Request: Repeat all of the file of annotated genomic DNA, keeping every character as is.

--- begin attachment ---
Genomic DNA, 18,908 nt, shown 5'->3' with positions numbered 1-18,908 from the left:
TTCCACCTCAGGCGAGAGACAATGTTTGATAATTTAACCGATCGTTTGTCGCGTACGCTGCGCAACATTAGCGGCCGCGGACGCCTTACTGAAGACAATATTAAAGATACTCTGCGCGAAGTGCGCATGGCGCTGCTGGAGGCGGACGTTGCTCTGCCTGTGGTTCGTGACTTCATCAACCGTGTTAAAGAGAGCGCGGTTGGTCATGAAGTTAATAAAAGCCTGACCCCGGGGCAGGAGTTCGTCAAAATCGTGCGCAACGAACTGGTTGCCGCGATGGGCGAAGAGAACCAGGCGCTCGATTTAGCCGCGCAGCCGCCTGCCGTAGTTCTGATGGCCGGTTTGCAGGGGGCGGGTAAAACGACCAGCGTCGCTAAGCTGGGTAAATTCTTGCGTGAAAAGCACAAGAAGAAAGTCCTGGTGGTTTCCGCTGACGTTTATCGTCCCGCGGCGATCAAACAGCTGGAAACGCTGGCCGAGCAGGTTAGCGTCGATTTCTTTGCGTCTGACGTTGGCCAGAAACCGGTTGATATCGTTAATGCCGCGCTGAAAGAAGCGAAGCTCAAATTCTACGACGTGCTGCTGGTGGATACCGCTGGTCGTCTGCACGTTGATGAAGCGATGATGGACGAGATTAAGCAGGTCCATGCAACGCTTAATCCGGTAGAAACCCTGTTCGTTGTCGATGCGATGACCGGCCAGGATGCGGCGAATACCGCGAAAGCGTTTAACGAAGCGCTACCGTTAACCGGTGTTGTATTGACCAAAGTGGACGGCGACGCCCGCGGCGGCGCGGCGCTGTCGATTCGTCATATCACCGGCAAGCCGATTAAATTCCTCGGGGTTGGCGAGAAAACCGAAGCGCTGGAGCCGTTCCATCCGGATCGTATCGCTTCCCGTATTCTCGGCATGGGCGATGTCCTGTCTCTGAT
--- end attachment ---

Genomic DNA, 18,908 nt, shown 5'->3' with positions numbered 1-18,908 from the left:
TTCCACCTCAGGCGAGAGACAATGTTTGATAATTTAACCGATCGTTTGTCGCGTACGCTGCGCAACATTAGCGGCCGCGGACGCCTTACTGAAGACAATATTAAAGATACTCTGCGCGAAGTGCGCATGGCGCTGCTGGAGGCGGACGTTGCTCTGCCTGTGGTTCGTGACTTCATCAACCGTGTTAAAGAGAGCGCGGTTGGTCATGAAGTTAATAAAAGCCTGACCCCGGGGCAGGAGTTCGTCAAAATCGTGCGCAACGAACTGGTTGCCGCGATGGGCGAAGAGAACCAGGCGCTCGATTTAGCCGCGCAGCCGCCTGCCGTAGTTCTGATGGCCGGTTTGCAGGGGGCGGGTAAAACGACCAGCGTCGCTAAGCTGGGTAAATTCTTGCGTGAAAAGCACAAGAAGAAAGTCCTGGTGGTTTCCGCTGACGTTTATCGTCCCGCGGCGATCAAACAGCTGGAAACGCTGGCCGAGCAGGTTAGCGTCGATTTCTTTGCGTCTGACGTTGGCCAGAAACCGGTTGATATCGTTAATGCCGCGCTGAAAGAAGCGAAGCTCAAATTCTACGACGTGCTGCTGGTGGATACCGCTGGTCGTCTGCACGTTGATGAAGCGATGATGGACGAGATTAAGCAGGTCCATGCAACGCTTAATCCGGTAGAAACCCTGTTCGTTGTCGATGCGATGACCGGCCAGGATGCGGCGAATACCGCGAAAGCGTTTAACGAAGCGCTACCGTTAACCGGTGTTGTATTGACCAAAGTGGACGGCGACGCCCGCGGCGGCGCGGCGCTGTCGATTCGTCATATCACCGGCAAGCCGATTAAATTCCTCGGGGTTGGCGAGAAAACCGAAGCGCTGGAGCCGTTCCATCCGGATCGTATCGCTTCCCGTATTCTCGGCATGGGCGATGTCCTGTCTCTGAT